Ventilator associated lung injury
- Abbreviation: VALI
- An acute lung injury that is suspected to have developed during mechanical ventilation is termed ventilator-associated lung injury (VALI)
- If it can be proven that the mechanical ventilation caused the acute lung injury it is termed ventilator-induced lung injury (VILI)
- VALI is the appropriate term in most clinical situations because it is virtually impossible to prove causation outside of the research laboratory
- 1 in 4 mechanically ventilated patients will develop VALI for reasons other than acute lung injury (ALI) or Acute respiratory distress syndrome (ARDS)
- VALI is alveolar injury caused by overexpansion of alveoli (volutrauma), repeated alveolar collapse and expansion (RACE), and cyclic atelectasis
- Eventually, in serve VALI/ARDS alveoli edema/bleeding and loss of surfactant can cause complete alveoli collapse
Indistinguishable from ARDS
- Hypoxemic - or requiring a greater fraction of inspired oxygen (FiO2) to maintain the same arterial oxygen tension
- VALI may also be associated with multiple organ dysfunction syndrome (MODS)
- CXR - increased bilateral interstitial or alveolar opacities of any severity.
- Computed tomography (CT) - heterogeneous consolidation and atelectasis, as well as focal hyperlucent areas that represent overdistended lung.
- Cardiogenic Pulmonary Edema
- Acute exacerbation of idiopathic pulmonary fibrosis
- Diffuse alveolar hemorrhage
- Equipment failure
- VALI does NOT need to be distinguished from Acute respiratory distress syndrome because evaluation and management are the same
- Both VALI and ARDS are a diagnosis of exclusion
- Check for Deterioration after intubation and exclude other etiologies
- Below 100 pg/mL favors ARDS
- But higher levels neither confirm heart failure nor exclude ARDS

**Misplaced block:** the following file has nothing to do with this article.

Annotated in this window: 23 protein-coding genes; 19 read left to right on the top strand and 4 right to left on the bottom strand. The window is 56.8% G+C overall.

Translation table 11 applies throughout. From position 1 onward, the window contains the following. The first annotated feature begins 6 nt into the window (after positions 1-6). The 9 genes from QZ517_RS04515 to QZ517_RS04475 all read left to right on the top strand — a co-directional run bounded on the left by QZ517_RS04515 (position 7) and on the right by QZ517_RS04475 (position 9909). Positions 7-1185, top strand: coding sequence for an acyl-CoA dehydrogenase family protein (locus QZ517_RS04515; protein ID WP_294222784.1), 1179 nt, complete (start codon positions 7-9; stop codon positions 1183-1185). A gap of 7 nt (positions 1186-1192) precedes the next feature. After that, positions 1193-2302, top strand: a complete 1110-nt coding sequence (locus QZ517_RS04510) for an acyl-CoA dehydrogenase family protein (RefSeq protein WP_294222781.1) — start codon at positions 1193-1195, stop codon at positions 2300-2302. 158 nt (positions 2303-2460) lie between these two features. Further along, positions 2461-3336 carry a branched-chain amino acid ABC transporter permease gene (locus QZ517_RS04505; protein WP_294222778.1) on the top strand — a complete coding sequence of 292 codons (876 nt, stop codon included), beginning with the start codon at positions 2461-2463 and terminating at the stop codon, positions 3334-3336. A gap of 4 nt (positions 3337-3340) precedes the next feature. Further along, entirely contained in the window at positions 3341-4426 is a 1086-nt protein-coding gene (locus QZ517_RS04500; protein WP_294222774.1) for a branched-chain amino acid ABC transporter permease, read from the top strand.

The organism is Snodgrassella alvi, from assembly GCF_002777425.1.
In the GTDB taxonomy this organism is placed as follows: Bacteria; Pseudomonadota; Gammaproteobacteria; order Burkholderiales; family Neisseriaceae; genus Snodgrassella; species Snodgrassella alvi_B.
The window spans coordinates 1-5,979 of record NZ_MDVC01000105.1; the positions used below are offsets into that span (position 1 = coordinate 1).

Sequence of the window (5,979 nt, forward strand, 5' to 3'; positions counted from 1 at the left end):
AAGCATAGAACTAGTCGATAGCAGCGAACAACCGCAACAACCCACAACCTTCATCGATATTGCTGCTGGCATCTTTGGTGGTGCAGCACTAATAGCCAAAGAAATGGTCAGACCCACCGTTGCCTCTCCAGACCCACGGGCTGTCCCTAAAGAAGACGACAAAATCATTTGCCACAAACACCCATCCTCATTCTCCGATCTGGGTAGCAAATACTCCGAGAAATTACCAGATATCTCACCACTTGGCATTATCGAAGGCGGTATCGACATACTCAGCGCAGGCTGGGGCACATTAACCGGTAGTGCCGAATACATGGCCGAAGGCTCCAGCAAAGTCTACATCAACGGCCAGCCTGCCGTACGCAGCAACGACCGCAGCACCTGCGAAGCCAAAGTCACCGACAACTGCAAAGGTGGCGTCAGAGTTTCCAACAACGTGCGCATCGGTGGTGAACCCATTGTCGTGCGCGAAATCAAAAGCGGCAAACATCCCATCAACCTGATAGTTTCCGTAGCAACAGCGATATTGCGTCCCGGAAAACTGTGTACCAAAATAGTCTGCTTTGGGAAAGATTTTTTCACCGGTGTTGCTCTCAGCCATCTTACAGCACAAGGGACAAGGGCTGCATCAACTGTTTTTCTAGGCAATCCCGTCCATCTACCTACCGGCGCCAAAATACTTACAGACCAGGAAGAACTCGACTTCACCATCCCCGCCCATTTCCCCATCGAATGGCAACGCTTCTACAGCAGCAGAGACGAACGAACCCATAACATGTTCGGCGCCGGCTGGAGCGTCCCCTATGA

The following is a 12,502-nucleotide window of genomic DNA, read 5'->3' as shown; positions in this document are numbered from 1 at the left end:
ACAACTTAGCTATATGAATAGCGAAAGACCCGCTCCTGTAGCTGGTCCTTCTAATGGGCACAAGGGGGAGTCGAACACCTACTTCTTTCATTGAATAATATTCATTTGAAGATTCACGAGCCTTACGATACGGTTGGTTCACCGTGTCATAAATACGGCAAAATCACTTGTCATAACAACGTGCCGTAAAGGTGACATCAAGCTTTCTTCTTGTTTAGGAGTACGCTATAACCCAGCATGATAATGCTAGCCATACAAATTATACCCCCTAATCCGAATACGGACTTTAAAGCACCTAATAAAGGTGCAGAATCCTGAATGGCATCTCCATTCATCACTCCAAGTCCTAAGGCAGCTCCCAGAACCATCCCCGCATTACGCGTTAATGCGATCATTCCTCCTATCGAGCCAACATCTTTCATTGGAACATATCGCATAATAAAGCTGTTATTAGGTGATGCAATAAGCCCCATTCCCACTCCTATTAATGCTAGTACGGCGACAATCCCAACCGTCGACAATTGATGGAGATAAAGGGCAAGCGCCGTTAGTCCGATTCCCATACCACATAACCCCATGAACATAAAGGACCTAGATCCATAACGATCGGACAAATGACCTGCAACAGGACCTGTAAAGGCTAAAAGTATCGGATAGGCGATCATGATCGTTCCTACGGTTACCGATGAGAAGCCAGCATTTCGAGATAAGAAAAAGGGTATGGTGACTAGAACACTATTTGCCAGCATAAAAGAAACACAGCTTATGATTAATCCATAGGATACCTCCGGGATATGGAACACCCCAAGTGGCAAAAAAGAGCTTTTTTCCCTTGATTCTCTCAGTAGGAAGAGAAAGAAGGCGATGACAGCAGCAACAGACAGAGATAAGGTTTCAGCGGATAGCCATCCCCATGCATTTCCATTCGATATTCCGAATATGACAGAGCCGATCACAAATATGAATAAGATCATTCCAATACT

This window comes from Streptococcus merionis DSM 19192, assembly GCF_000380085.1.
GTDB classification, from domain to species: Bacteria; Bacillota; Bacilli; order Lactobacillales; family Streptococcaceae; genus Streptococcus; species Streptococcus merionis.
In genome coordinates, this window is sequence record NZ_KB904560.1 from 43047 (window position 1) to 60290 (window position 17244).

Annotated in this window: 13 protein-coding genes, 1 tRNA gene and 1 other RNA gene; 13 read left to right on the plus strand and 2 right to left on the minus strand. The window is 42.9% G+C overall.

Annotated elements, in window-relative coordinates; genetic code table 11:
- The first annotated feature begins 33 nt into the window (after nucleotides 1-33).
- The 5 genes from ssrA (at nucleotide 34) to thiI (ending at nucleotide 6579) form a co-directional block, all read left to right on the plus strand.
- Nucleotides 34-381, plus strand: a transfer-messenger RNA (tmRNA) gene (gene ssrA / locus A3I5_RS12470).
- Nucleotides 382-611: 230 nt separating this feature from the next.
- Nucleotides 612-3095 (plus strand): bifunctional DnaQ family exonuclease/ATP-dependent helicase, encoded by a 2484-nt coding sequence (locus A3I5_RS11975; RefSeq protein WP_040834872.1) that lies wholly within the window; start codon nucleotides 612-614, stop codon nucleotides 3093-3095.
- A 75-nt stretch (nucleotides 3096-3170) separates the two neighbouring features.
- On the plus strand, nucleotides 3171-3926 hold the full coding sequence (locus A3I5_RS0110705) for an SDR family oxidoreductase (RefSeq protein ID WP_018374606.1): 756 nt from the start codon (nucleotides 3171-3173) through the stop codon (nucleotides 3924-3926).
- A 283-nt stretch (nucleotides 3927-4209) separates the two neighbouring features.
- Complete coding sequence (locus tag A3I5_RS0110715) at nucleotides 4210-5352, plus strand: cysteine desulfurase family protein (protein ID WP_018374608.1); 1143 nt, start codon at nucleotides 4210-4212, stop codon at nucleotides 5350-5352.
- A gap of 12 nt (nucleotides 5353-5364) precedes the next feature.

- Noninvasive respiratory sampling
- Lower respiratory tract can be sampled via tracheobronchial aspiration or mini-bronchoalveolar lavage (mini-BAL)
- Tracheobronchial aspiration is performed by advancing a catheter through the endotracheal tube until resistance is met and then applying suction
- Prevention is key with ventilator lung protective settings
- Management is the same as ARDS:
- Continue mechanical ventilation
- Apply lung protective settings (see Lung Injury Strategy section of Ventilation (Settings))
- Treat underlying causes
- Supportive care
Management by Injury Type
|Volutrauma & Barotrauma||Over-distension alveoli to pressures ≥ 30 cm H20 causing basement membrane stress||
|Biotrauma||Release of chemokines and cytokines cause influx WBC resulting in pulmonary and systemic inflammation and multi-organ dysfunction||
|Atelectotrauma||Repeated alveolar collapse and expansion (RACE) with tidal ventilation will contribute to lung injury. Alveoli especially easy to collapse if edematous||
|Oxygen toxicity||Higher than needed O2 leads to free radicals with cause oxidative injury||
Ventilator Lung Protective Settings
|Mode||Assist Control (AC)^|
|Tidal Volume||6ml/kg of predicted body weight (PBW)|
|Plateau Pressure||≤30 cm H2O|
^Fully supported mode (rather than partially supported) on either volume (better studied) or pressure control (both acceptable).
- Admit to ICU
- ↑ Gajic O, Dara SI, Mendez JL, et al. Ventilator-associated lung injury in patients without acute lung injury at the onset of mechanical ventilation. Crit Care Med 2004; 32:1817.
- ↑ Rouby JJ, Brochard L (2007). "Tidal recruitment and overinflation in acute respiratory distress syndrome: yin and yang.". Am J Respir Crit Care Med 175 (2): 104–6. doi:10.1164/rccm.200610-1564ED. PMID 17200505.
- ↑ Plötz FB, Slutsky AS, van Vught AJ, Heijnen CJ. Ventilator-induced lung injury and multiple system organ failure: a critical review of facts and hypotheses. Intensive Care Med 2004; 30:1865.
- ↑ 4.0 4.1 Zompatori M, Ciccarese F, Fasano L. Overview of current lung imaging in acute respiratory distress syndrome. Eur Respir Rev. 2014;23(134):519-30. Cite error: Invalid
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- ↑ 5.0 5.1 Ventilation with lower tidal volumes as compared with traditional tidal volumes for acute lung injury and the acute respiratory distress syndrome. The Acute Respiratory Distress Syndrome Network. N Engl J Med 2000; 342:1301.
- ↑ Levitt JE, Vinayak AG, Gehlbach BK, et al. Diagnostic utility of B-type natriuretic peptide in critically ill patients with pulmonary edema: a prospective cohort study. Crit Care 2008; 12:R3.
- ↑ Nickson, Chris. "Ventilator Associated Lung Injury (VALI) | LITFL." LITFL Life in the Fast Lane Medical Blog. N.p., n.d. Web. 02 Aug. 2016.